Newsroom

Date: 9/11/2007

Community Hospital is first in Chicagoland, and among the first in the country to offer new treatment for Peripheral Artery Disease

Community Hospital in Munster, Ind. is the first in the Chicagoland area to use a newly approved FDA device for the treatment of Peripheral Artery Disease (PAD). Community Hospital was one of 20 sites in the United States where the device was used in a research trial, playing a pivotal role in demonstrating the potential safety and effectiveness of this new technology.

Community Hospital Cardiologist Prakash Makam, M.D., who served as the principal investigator in the research trial, was the first Chicago area physician to use the device known as the Diamondback 360™ Orbital Atherectomy System. This new technology enables a physician to “sand away” plaque, a fatty material that builds up on the inside walls of blood vessels.

PAD is a life-threatening condition in which this build-up of plaque causes the arteries to harden and narrow reducing blood flow in the legs. If this “heart attack of the legs” is allowed to progress, PAD can lead to Critical Limb Ischemia, which may result in amputation. People with PAD may also have hardened and narrowed arteries to the heart and brain and thus have an increase risk for a heart attack and stroke.

“In our use of this device during the investigational stage, we found the Diamondback system to be a good option to remove some of the hardest, most difficult plaque that had deposited below the knee,” said Makam, one of the country’s pioneering physicians dedicated to exploring interventional advances for the treatment of PAD.

“It is great to see our work come full circle from the research stage to today’s use as a newly approved treatment,” Makam said. “We are making real advances in the treatment of PAD that will lead to fewer amputations and a better quality of life for so many people.”

Orbital atherectomy is the latest technological advancement in the treatment of PAD. The procedure uses a small diamond coated crown designed to remove even the toughest kind of plaque without damaging the arteries. This offers new hope to patients with disease in small arteries, or those with plaque that has become hardened, calcified.

The treatment is a minimally invasive procedure; patients spend a night in an outpatient area of the hospital. The device is inserted into the patient’s leg artery through a tiny puncture made in the groin. A small catheter and guide wire are used to direct the device to the location of the plaque in the artery. The device received full FDA approval on Aug. 30, 2007.

Over the past two years, there have been new treatment options for P.A.D, and physicians at Community Hospital have been among the first to introduce many of them.

For more information on Community Healthcare System surgeons who treat P.A.D., call
219-836-3477 or toll-free 1-866-836-3477 or visit www.comhs.org. For more information on PAD or cardiovascular research trials, call Community Healthcare System’s Foundation for Cardiovascular Research at 219-852-6495.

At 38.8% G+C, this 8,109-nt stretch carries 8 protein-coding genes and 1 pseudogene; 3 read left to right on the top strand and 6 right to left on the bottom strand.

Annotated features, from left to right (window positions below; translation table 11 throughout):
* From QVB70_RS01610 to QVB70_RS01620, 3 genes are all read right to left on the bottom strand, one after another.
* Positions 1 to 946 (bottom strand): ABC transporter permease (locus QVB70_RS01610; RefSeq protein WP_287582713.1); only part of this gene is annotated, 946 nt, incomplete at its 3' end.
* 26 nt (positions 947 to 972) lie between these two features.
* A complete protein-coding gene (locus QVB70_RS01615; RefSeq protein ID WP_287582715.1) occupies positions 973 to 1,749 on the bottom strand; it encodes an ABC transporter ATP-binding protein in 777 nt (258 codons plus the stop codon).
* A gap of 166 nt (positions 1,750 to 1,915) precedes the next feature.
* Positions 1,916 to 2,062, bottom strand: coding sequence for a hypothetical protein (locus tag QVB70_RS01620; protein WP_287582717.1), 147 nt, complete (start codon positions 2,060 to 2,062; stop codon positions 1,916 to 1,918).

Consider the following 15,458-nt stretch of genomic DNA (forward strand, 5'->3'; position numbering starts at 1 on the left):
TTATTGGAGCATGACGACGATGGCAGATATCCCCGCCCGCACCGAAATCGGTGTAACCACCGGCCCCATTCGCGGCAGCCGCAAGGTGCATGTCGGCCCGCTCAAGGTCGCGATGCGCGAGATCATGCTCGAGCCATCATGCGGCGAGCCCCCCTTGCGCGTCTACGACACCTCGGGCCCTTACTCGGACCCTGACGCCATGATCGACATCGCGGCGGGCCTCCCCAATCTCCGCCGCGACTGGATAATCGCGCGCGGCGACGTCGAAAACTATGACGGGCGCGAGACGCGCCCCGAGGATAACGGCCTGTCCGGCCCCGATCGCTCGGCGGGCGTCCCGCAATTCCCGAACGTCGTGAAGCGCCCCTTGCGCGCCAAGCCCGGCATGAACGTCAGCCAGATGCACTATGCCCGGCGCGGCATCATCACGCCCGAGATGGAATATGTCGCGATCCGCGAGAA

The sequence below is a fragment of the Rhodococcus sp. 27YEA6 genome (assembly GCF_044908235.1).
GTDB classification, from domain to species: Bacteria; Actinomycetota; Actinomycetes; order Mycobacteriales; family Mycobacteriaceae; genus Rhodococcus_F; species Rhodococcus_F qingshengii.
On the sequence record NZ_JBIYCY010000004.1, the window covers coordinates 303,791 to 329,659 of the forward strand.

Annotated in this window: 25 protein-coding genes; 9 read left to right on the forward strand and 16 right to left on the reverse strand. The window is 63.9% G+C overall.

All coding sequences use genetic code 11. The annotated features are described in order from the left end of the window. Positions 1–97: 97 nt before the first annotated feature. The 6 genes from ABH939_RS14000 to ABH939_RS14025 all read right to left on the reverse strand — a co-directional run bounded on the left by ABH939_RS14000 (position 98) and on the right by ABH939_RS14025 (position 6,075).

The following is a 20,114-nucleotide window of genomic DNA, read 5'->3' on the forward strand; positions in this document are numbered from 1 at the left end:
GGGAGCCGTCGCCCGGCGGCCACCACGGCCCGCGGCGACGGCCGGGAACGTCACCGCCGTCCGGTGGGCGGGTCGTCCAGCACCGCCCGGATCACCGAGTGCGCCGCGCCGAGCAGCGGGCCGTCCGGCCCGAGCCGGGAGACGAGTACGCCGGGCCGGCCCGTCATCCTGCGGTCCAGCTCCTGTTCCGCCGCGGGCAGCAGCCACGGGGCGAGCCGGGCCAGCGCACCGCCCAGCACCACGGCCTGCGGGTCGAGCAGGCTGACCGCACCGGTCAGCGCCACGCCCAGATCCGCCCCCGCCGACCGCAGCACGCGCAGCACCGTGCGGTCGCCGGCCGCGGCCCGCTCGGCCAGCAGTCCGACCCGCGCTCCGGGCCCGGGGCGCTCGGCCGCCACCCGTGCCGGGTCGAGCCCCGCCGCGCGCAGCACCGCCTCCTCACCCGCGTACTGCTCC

Community Healthcare System is currently offering free screenings for PAD. To register for these screenings call 219-836-3477 or toll-free 1-866-836-3477.
• Thursday., Sept. 20, 2007 / 8 a.m. — noon. / St. Catherine Hospital, East Chicago
• Tuesday, Sept. 25, 2007 / 8 am. — 4 pm / Community Hospital Outpatient Centre, St. John.

Facts on Peripheral Arterial Disease

• Between 8 and 12 million Americans have PAD, National Institutes of Health
• Among adults age 65 and older, 12 to 20 percent may have PAD
• One in three people over the age of 50 with diabetes is likely to have PAD
• 60 percent of people who receive an amputation have never had a diagnostic angiogram to determine if blood flow could be restored.

Symptoms

The most common symptoms of PAD include one or more of these problems:
• Claudication, which is leg pain that occurs when walking or exercising and disappears when activity is stopped.
• Leg muscle fatigue, leg cramping, coldness in the lower legs and feet, or numbness.
• Foot or toe pain at rest that often disturbs sleep.
• Wounds on the feet or toes that are slow to heal.
• In severe cases of PAD, called Critical Limb Ischemia, the lack of blood flow to the extremity can lead to ulcers or sores that don’t heal.
• If ulcers or sores are left untreated, these non-healing wounds could lead to amputation of a toe, foot or leg.

PAD Risk Factors

The following risk factors can increase a person’s risk of having PAD:
• Smoking. Smoking is more closely related to developing PAD than any other risk factor. Smoking increases the risk of developing PAD three to five times.
• Age. The risk of PAD also increases with age. People over the age of 50 have a higher risk of PAD, and among adults age 65 and older, 12 to 20 percent may have PAD.
• Diabetes. One in three people over age 50 with diabetes is likely to have PAD.
• High blood pressure.
• Abnormal cholesterol levels.
• Personal history of heart disease, a heart attack or a stroke.
• Leg pain. Pain, cramps, a tired feeling or heaviness in the legs when exercising may be a sign of poor circulation in the legs, which may be caused by PAD.